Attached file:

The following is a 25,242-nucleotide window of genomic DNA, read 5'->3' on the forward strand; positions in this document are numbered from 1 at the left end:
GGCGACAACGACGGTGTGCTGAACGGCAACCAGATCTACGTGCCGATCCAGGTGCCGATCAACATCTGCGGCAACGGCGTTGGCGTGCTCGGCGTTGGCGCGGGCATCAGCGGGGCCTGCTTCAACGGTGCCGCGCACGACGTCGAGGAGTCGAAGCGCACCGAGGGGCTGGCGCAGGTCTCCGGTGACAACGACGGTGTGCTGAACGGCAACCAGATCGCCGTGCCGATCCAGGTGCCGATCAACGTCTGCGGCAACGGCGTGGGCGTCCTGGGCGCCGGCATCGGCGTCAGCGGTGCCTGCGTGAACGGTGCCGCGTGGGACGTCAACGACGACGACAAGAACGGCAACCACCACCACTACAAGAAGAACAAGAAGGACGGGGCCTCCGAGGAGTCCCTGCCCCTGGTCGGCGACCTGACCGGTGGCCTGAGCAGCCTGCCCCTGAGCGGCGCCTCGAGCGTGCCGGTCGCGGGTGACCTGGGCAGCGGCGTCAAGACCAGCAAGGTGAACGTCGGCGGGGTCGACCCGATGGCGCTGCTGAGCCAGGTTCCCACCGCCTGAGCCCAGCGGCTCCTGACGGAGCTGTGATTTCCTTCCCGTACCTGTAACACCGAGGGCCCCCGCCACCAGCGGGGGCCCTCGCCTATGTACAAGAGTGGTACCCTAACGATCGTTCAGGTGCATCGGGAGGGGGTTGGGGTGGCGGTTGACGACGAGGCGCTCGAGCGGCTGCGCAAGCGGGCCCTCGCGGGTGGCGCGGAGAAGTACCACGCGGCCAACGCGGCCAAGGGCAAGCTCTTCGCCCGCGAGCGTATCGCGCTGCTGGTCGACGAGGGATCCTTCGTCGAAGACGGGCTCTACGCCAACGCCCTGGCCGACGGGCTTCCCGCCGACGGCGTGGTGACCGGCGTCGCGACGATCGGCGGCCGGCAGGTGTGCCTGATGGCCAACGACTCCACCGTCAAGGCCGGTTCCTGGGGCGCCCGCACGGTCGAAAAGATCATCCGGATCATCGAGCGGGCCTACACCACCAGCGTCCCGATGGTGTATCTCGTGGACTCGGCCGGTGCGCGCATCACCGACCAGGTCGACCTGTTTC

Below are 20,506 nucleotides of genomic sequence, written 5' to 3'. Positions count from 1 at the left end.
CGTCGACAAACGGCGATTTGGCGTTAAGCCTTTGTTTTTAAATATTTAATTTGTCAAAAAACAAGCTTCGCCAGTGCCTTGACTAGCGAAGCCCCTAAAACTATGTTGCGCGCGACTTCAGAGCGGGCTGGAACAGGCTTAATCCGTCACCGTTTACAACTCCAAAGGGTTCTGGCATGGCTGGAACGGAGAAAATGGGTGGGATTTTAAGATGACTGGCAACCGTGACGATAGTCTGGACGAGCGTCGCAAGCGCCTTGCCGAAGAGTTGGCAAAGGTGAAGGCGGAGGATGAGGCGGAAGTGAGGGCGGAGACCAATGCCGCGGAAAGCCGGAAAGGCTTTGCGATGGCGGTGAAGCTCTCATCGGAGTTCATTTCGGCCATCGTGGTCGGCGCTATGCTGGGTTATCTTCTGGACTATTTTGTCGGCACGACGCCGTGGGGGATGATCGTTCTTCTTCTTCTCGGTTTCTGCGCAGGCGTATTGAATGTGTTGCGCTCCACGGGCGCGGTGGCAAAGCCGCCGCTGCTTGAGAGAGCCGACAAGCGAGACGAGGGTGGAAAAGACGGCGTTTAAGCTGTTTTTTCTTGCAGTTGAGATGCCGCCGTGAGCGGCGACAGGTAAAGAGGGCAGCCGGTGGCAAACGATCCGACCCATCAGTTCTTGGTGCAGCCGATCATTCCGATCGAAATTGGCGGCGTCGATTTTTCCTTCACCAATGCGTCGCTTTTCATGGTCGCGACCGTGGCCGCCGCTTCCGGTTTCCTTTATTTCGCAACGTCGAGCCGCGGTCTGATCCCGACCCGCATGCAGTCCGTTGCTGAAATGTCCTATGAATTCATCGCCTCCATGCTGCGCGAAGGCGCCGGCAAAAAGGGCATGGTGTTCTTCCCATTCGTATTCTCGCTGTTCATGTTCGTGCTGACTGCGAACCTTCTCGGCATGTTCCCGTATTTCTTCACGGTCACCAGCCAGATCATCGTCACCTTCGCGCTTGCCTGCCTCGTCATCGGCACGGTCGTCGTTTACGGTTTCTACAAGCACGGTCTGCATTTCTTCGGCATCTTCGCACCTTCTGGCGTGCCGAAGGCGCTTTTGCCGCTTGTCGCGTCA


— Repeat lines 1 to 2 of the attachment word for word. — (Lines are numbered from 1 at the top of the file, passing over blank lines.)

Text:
The following is a 25,242-nucleotide window of genomic DNA, read 5'->3' on the forward strand; positions in this document are numbered from 1 at the left end:
GGCGACAACGACGGTGTGCTGAACGGCAACCAGATCTACGTGCCGATCCAGGTGCCGATCAACATCTGCGGCAACGGCGTTGGCGTGCTCGGCGTTGGCGCGGGCATCAGCGGGGCCTGCTTCAACGGTGCCGCGCACGACGTCGAGGAGTCGAAGCGCACCGAGGGGCTGGCGCAGGTCTCCGGTGACAACGACGGTGTGCTGAACGGCAACCAGATCGCCGTGCCGATCCAGGTGCCGATCAACGTCTGCGGCAACGGCGTGGGCGTCCTGGGCGCCGGCATCGGCGTCAGCGGTGCCTGCGTGAACGGTGCCGCGTGGGACGTCAACGACGACGACAAGAACGGCAACCACCACCACTACAAGAAGAACAAGAAGGACGGGGCCTCCGAGGAGTCCCTGCCCCTGGTCGGCGACCTGACCGGTGGCCTGAGCAGCCTGCCCCTGAGCGGCGCCTCGAGCGTGCCGGTCGCGGGTGACCTGGGCAGCGGCGTCAAGACCAGCAAGGTGAACGTCGGCGGGGTCGACCCGATGGCGCTGCTGAGCCAGGTTCCCACCGCCTGAGCCCAGCGGCTCCTGACGGAGCTGTGATTTCCTTCCCGTACCTGTAACACCGAGGGCCCCCGCCACCAGCGGGGGCCCTCGCCTATGTACAAGAGTGGTACCCTAACGATCGTTCAGGTGCATCGGGAGGGGGTTGGGGTGGCGGTTGACGACGAGGCGCTCGAGCGGCTGCGCAAGCGGGCCCTCGCGGGTGGCGCGGAGAAGTACCACGCGGCCAACGCGGCCAAGGGCAAGCTCTTCGCCCGCGAGCGTATCGCGCTGCTGGTCGACGAGGGATCCTTCGTCGAAGACGGGCTCTACGCCAACGCCCTGGCCGACGGGCTTCCCGCCGACGGCGTGGTGACCGGCGTCGCGACGATCGGCGGCCGGCAGGTGTGCCTGATGGCCAACGACTCCACCGTCAAGGCCGGTTCCTGGGGCGCCCGCACGGTCGAAAAGATCATCCGGATCATCGAGCGGGCCTACACCACCAGCGTCCCGATGGTGTATCTCGTGGACTCGGCCGGTGCGCGCATCACCGACCAGGTCGACCTGTTTC